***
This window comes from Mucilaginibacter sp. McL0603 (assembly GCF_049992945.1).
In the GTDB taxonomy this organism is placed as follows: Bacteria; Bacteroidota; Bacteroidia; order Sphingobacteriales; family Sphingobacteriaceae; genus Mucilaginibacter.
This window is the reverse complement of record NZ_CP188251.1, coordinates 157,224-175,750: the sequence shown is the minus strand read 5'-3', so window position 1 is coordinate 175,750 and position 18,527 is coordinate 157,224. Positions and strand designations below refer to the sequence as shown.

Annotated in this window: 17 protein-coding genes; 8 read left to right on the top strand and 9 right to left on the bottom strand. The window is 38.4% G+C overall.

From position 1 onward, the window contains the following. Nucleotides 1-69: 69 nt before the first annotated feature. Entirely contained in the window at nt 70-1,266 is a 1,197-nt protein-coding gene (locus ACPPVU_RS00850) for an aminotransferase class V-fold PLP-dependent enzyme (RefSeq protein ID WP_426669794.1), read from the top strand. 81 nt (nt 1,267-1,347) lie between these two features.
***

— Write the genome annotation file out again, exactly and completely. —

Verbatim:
This window comes from Mucilaginibacter sp. McL0603 (assembly GCF_049992945.1).
In the GTDB taxonomy this organism is placed as follows: Bacteria; Bacteroidota; Bacteroidia; order Sphingobacteriales; family Sphingobacteriaceae; genus Mucilaginibacter.
This window is the reverse complement of record NZ_CP188251.1, coordinates 157,224-175,750: the sequence shown is the minus strand read 5'-3', so window position 1 is coordinate 175,750 and position 18,527 is coordinate 157,224. Positions and strand designations below refer to the sequence as shown.

Annotated in this window: 17 protein-coding genes; 8 read left to right on the top strand and 9 right to left on the bottom strand. The window is 38.4% G+C overall.

From position 1 onward, the window contains the following. Nucleotides 1-69: 69 nt before the first annotated feature. Entirely contained in the window at nt 70-1,266 is a 1,197-nt protein-coding gene (locus ACPPVU_RS00850) for an aminotransferase class V-fold PLP-dependent enzyme (RefSeq protein ID WP_426669794.1), read from the top strand. 81 nt (nt 1,267-1,347) lie between these two features.